Regardless, I don't know why so many are so worried about retired people, or those who are NOT retired, spending time on something they SEEM to think could be better used making money.

JRouche, in another thread, is bored with being retired, and, at 44, I can see that, a bit. Needs a purpose. I have been retired, though through disability, since '04. I can't do all that much, but I can spend time with my grands.

I don't feel that I am wasting "free time", I am using it in a better fashion than working all the hours they would allow me.

Has there ever been a poster here who has seen a headstone inscribed with "I wish I Had Spent More Time At Work"?

I can do as I wish. Go to the mini machines, but don't HAVE to. Go out to the garage and run the bigger lathes (SB 9's, not huge) but don't HAVE to. Nor do I have to eke out a little more income. Union pension, and I am frugal, if not CHEAP.

Retirement is not the kiss of death. Many people have lived way longer than some of you say was the original intent of a pension. 65 and you're outa here..

But, sure as Hell, if you have no interest in life outside work, and decide that when you retire you will become a fisherman, a gardener, whatever, if you had no interest before, you will not have it after.

Those here who have machining interests had some exposure to or desire to make chips, erstwhile, or they would not be trying to make chips today. 400 buck import machines, though all scoff at them, elsewhere, allow them to try their hand at it, without a major expense.

Puzzles you, you are welcomed here, the Home of the Amateur, and learn how to run such complicated machinery, without getting your ass reamed for not being "Professional" class.

I like being retired, especially from the last job I had. My kids and grands tell me that I can't die until the youngest is all grown up, and I don't intend to. That ain't up to me, but I am going to try. Not for me. I could die tomorrow and BFD, but don't want the grands to lose another one. They're down to just me, and since my kids were all girls, "My Name Is Legend". Literary thing, there.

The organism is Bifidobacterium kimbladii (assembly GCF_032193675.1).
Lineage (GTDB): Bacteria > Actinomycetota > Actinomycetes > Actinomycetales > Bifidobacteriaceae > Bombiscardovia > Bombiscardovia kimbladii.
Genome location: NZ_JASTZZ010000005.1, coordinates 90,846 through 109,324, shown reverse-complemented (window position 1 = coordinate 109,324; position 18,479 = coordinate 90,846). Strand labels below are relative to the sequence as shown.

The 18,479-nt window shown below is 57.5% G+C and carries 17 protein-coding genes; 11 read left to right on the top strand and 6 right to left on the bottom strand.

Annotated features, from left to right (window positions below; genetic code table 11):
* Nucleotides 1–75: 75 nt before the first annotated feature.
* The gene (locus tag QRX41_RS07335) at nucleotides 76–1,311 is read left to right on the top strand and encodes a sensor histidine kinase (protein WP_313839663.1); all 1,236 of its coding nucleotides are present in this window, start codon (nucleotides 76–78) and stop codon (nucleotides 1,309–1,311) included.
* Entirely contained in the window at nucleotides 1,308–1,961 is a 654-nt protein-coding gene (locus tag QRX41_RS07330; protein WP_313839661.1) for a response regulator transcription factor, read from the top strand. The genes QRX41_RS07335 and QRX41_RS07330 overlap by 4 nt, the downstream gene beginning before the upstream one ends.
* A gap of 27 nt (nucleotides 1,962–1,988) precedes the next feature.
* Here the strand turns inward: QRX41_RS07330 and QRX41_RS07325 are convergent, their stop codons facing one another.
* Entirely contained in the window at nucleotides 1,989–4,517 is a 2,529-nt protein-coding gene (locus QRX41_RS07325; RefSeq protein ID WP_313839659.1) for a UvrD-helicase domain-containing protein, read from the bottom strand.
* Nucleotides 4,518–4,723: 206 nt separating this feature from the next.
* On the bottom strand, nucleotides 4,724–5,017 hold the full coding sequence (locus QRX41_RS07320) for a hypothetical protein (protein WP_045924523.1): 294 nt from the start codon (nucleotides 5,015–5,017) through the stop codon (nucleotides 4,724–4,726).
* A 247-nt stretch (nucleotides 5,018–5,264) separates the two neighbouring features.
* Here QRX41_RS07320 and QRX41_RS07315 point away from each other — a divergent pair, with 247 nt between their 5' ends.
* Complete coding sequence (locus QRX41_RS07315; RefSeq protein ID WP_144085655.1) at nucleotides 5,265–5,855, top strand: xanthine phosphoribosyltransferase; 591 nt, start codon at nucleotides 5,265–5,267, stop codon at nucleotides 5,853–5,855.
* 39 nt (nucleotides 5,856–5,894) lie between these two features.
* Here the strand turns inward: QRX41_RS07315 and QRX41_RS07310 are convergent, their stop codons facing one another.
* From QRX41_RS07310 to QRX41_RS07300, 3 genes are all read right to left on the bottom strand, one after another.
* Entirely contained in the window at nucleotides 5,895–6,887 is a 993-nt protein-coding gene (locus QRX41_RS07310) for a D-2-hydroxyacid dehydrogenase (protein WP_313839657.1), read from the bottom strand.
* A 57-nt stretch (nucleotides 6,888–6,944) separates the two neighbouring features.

Cheers,

George

rolland
01-19-2010, 03:13 AM
That is really nice I always wondered how or what was used to engrave glass. I have seen the wheels used to make cut glass but not engrave. Nice work.

Evan
01-19-2010, 06:00 AM
I gave the mirror to my dentist yesterday and she was very pleased. I think when I explained to her on the visit last year that I do engraving she had some vague idea of somebody whittling away on something with a dremel. Now I have to make something for her assistant. While the dentist was out of the treatment room the assistant hauled out a little box full of bits she has been saving for me. I wound up with another batch of bits to go with the first.

When the dentist came back she remarked to the assistant that we really should start saving the used burrs for me to which we both nodded. :D

With a few exceptions I give away most of my work. I have done a few commissions that people have requested but for the most part I usually make items as gifts. I am not in this hobby to make it a job, I have already done the job thing for plenty long enough. These days I spend much of my time exploring science and in particular the science of materials as it pertains to making objects of interest.

jatt
01-19-2010, 06:52 AM
Anything that one would obtain from medicos/dentists I would get them to put it thru the Autoclave (steriliser) first before giving them to u.

Hey only thinking about your wellbeing..........

Evan
01-19-2010, 08:15 AM
They autoclave everything, I asked. They aren't going to keep a box full of viruses in the drawer. I soak them in anhydrous ethanol anyway.